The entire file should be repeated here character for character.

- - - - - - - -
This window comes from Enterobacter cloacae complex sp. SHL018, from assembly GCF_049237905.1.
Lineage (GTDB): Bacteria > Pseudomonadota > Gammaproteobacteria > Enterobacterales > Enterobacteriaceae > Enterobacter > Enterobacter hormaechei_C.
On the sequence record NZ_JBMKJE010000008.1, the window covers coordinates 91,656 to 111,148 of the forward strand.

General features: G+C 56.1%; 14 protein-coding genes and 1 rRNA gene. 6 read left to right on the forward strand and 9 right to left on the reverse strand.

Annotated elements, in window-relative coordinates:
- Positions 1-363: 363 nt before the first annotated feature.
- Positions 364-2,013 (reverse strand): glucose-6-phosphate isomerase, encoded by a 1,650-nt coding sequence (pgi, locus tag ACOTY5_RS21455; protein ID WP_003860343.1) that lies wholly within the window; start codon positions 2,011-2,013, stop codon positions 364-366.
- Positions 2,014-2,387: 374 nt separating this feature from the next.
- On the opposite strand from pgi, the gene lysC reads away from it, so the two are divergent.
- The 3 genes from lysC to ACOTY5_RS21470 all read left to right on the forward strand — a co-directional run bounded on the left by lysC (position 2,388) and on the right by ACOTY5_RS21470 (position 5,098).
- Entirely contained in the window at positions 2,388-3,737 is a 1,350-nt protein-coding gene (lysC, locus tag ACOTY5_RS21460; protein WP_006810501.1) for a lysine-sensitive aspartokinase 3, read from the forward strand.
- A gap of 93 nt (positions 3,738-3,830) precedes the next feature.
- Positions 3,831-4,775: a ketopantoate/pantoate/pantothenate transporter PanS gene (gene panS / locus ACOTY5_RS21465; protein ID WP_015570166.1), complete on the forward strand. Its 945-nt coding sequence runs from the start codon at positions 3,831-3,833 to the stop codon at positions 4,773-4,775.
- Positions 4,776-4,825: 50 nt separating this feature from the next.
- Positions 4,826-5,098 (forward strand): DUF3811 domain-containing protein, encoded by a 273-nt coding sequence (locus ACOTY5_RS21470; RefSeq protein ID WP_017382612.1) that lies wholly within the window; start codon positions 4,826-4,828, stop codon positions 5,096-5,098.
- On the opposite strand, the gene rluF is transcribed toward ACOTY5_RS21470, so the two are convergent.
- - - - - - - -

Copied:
This window comes from Enterobacter cloacae complex sp. SHL018, from assembly GCF_049237905.1.
Lineage (GTDB): Bacteria > Pseudomonadota > Gammaproteobacteria > Enterobacterales > Enterobacteriaceae > Enterobacter > Enterobacter hormaechei_C.
On the sequence record NZ_JBMKJE010000008.1, the window covers coordinates 91,656 to 111,148 of the forward strand.

General features: G+C 56.1%; 14 protein-coding genes and 1 rRNA gene. 6 read left to right on the forward strand and 9 right to left on the reverse strand.

Annotated elements, in window-relative coordinates:
- Positions 1-363: 363 nt before the first annotated feature.
- Positions 364-2,013 (reverse strand): glucose-6-phosphate isomerase, encoded by a 1,650-nt coding sequence (pgi, locus tag ACOTY5_RS21455; protein ID WP_003860343.1) that lies wholly within the window; start codon positions 2,011-2,013, stop codon positions 364-366.
- Positions 2,014-2,387: 374 nt separating this feature from the next.
- On the opposite strand from pgi, the gene lysC reads away from it, so the two are divergent.
- The 3 genes from lysC to ACOTY5_RS21470 all read left to right on the forward strand — a co-directional run bounded on the left by lysC (position 2,388) and on the right by ACOTY5_RS21470 (position 5,098).
- Entirely contained in the window at positions 2,388-3,737 is a 1,350-nt protein-coding gene (lysC, locus tag ACOTY5_RS21460; protein WP_006810501.1) for a lysine-sensitive aspartokinase 3, read from the forward strand.
- A gap of 93 nt (positions 3,738-3,830) precedes the next feature.
- Positions 3,831-4,775: a ketopantoate/pantoate/pantothenate transporter PanS gene (gene panS / locus ACOTY5_RS21465; protein ID WP_015570166.1), complete on the forward strand. Its 945-nt coding sequence runs from the start codon at positions 3,831-3,833 to the stop codon at positions 4,773-4,775.
- Positions 4,776-4,825: 50 nt separating this feature from the next.
- Positions 4,826-5,098 (forward strand): DUF3811 domain-containing protein, encoded by a 273-nt coding sequence (locus ACOTY5_RS21470; RefSeq protein ID WP_017382612.1) that lies wholly within the window; start codon positions 4,826-4,828, stop codon positions 5,096-5,098.
- On the opposite strand, the gene rluF is transcribed toward ACOTY5_RS21470, so the two are convergent.